The opposition members paying for the Prime Minister’s blood over Panama leaks may not know this yet, but the spectre of financial accountability, once loosened, will come to haunt them too. The Election Commission of Pakistan (ECP) on Thursday, published the asset details of all the parliamentarians – which it had mysteriously taken down from its website prompting severe criticism. They can also be purchased from the ECP by paying a paltry sum of Rs 1,038. The public declaration of parliamentarian’s asset maybe required by law, but the ECP has rarely been stringent in pressing for details or punishing non-compliers.

While it is a long and ponderous read, the details do reveal some very interesting facts. For example, Jamshed Dasti is a poor parliamentarian with total declared assets worth Rs 2,653; which makes one wonder how he ever got elected to parliament – or how he affords to attend National Assembly sessions, considering the cost of diesel? Similarly, politicians bristling at the wealth of Nawaz Sharif – such as Imran Khan – are not so modest themselves. The PTI chairman’s assets are worth Rs 1.3 billion. More conspicuous are the absentees. The National Assembly Speaker Ayaz Sadiq asset’s detail is missing on the ECP website, raising all sorts of questions.

The PML-N may be attacking opposition member’s track records to defend itself, but PM Nawaz Sharif is at least right in claiming that the rest of the parliament is not as innocent as it claims to be. It must be remembered, there are more than 200 Pakistani’s with offshore companies in the leaks, including numerous politicians. While the relatively sophisticated scheme of tax evasion in the shape of offshore companies has the people in uproar, the more crude methods, such as not declaring your assets at all or improperly declaring them, are still used widely by prominent politicians.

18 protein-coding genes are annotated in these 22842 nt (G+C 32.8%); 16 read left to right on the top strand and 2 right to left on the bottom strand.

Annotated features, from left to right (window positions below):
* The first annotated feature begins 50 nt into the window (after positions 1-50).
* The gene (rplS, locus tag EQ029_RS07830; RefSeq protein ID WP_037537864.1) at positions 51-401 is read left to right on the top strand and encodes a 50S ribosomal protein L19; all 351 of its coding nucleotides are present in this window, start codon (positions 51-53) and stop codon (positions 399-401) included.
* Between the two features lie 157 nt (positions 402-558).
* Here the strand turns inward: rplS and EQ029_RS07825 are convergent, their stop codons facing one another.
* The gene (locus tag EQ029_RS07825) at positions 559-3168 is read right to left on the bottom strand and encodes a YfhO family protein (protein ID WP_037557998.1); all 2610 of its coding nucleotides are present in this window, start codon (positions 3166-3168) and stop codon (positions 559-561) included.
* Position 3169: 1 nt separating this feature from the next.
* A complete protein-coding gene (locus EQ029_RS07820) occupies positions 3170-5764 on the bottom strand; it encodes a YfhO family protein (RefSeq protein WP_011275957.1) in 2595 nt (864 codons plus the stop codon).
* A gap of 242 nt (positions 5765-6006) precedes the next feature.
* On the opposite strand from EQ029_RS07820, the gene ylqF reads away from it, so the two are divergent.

The Panama leaks may be more useful than initially imagined, if this flurry of recent activity over corruption is the result. It has done more than just putting world leaders on the spot; it has started a consistent conversation over financial integrity and corruption that politicians and wealthy businessmen had been trying to avoid for decades – especially in Pakistan. Is this the beginning of a more transparent era of Pakistani politics? Can we, by securing accountability for the Prime Minister, collaterally hold the parliament accountable too? The answer depends on how successfully we prosecute those found guilty.